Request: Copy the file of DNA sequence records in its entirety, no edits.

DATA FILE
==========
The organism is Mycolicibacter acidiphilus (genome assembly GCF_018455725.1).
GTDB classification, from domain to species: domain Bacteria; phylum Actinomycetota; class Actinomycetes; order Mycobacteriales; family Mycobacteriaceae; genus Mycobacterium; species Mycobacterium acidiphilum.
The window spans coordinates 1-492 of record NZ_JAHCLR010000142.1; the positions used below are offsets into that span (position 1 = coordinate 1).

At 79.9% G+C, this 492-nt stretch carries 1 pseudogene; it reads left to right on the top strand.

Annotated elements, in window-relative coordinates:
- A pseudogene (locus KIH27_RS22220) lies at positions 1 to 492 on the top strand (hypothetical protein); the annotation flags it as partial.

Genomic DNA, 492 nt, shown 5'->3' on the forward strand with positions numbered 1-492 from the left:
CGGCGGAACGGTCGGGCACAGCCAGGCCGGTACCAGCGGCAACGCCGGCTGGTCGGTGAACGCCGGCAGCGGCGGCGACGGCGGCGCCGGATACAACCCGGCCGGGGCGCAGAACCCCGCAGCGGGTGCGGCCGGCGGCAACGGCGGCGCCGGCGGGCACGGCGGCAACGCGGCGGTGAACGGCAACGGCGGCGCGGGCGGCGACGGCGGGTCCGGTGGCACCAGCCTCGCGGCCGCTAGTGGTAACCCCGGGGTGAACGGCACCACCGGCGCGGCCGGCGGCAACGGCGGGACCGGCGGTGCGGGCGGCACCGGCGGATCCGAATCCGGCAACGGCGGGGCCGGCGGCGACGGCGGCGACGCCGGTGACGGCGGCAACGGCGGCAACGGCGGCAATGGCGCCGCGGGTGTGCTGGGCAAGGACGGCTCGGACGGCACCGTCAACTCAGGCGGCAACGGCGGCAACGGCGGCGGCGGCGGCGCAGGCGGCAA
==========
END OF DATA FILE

The organism is Mycolicibacter acidiphilus (genome assembly GCF_018455725.1).
GTDB classification, from domain to species: domain Bacteria; phylum Actinomycetota; class Actinomycetes; order Mycobacteriales; family Mycobacteriaceae; genus Mycobacterium; species Mycobacterium acidiphilum.
The window spans coordinates 1-492 of record NZ_JAHCLR010000142.1; the positions used below are offsets into that span (position 1 = coordinate 1).

At 79.9% G+C, this 492-nt stretch carries 1 pseudogene; it reads left to right on the top strand.

Annotated elements, in window-relative coordinates:
- A pseudogene (locus KIH27_RS22220) lies at positions 1 to 492 on the top strand (hypothetical protein); the annotation flags it as partial.

Genomic DNA, 492 nt, shown 5'->3' on the forward strand with positions numbered 1-492 from the left:
CGGCGGAACGGTCGGGCACAGCCAGGCCGGTACCAGCGGCAACGCCGGCTGGTCGGTGAACGCCGGCAGCGGCGGCGACGGCGGCGCCGGATACAACCCGGCCGGGGCGCAGAACCCCGCAGCGGGTGCGGCCGGCGGCAACGGCGGCGCCGGCGGGCACGGCGGCAACGCGGCGGTGAACGGCAACGGCGGCGCGGGCGGCGACGGCGGGTCCGGTGGCACCAGCCTCGCGGCCGCTAGTGGTAACCCCGGGGTGAACGGCACCACCGGCGCGGCCGGCGGCAACGGCGGGACCGGCGGTGCGGGCGGCACCGGCGGATCCGAATCCGGCAACGGCGGGGCCGGCGGCGACGGCGGCGACGCCGGTGACGGCGGCAACGGCGGCAACGGCGGCAATGGCGCCGCGGGTGTGCTGGGCAAGGACGGCTCGGACGGCACCGTCAACTCAGGCGGCAACGGCGGCAACGGCGGCGGCGGCGGCGCAGGCGGCAA